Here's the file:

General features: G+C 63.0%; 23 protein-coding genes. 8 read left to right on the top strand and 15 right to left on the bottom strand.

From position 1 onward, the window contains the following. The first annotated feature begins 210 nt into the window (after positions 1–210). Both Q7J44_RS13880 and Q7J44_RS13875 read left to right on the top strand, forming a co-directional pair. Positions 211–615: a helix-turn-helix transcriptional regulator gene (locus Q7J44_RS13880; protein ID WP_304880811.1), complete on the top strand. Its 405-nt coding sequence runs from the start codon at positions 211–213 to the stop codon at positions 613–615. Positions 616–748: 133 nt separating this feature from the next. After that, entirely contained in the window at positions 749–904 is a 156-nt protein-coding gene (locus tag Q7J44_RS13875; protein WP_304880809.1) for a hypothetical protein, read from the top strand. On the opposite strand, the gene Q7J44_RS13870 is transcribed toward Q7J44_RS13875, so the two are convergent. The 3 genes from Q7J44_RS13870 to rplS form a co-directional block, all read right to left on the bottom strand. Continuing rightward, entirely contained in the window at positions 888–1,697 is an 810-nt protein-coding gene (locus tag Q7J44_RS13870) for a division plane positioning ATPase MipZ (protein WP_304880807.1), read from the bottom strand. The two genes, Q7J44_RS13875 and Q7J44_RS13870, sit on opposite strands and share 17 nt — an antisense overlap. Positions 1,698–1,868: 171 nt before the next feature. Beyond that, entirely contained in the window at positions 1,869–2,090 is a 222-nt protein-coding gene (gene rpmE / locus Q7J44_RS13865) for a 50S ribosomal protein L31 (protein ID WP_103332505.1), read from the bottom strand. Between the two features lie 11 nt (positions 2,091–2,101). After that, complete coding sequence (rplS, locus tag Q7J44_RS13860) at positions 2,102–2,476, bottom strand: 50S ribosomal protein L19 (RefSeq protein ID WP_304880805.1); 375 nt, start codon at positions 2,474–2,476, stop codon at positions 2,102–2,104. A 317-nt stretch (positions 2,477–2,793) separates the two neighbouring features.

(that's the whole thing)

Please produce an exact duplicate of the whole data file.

General features: G+C 63.0%; 23 protein-coding genes. 8 read left to right on the top strand and 15 right to left on the bottom strand.

From position 1 onward, the window contains the following. The first annotated feature begins 210 nt into the window (after positions 1–210). Both Q7J44_RS13880 and Q7J44_RS13875 read left to right on the top strand, forming a co-directional pair. Positions 211–615: a helix-turn-helix transcriptional regulator gene (locus Q7J44_RS13880; protein ID WP_304880811.1), complete on the top strand. Its 405-nt coding sequence runs from the start codon at positions 211–213 to the stop codon at positions 613–615. Positions 616–748: 133 nt separating this feature from the next. After that, entirely contained in the window at positions 749–904 is a 156-nt protein-coding gene (locus tag Q7J44_RS13875; protein WP_304880809.1) for a hypothetical protein, read from the top strand. On the opposite strand, the gene Q7J44_RS13870 is transcribed toward Q7J44_RS13875, so the two are convergent. The 3 genes from Q7J44_RS13870 to rplS form a co-directional block, all read right to left on the bottom strand. Continuing rightward, entirely contained in the window at positions 888–1,697 is an 810-nt protein-coding gene (locus tag Q7J44_RS13870) for a division plane positioning ATPase MipZ (protein WP_304880807.1), read from the bottom strand. The two genes, Q7J44_RS13875 and Q7J44_RS13870, sit on opposite strands and share 17 nt — an antisense overlap. Positions 1,698–1,868: 171 nt before the next feature. Beyond that, entirely contained in the window at positions 1,869–2,090 is a 222-nt protein-coding gene (gene rpmE / locus Q7J44_RS13865) for a 50S ribosomal protein L31 (protein ID WP_103332505.1), read from the bottom strand. Between the two features lie 11 nt (positions 2,091–2,101). After that, complete coding sequence (rplS, locus tag Q7J44_RS13860) at positions 2,102–2,476, bottom strand: 50S ribosomal protein L19 (RefSeq protein ID WP_304880805.1); 375 nt, start codon at positions 2,474–2,476, stop codon at positions 2,102–2,104. A 317-nt stretch (positions 2,477–2,793) separates the two neighbouring features.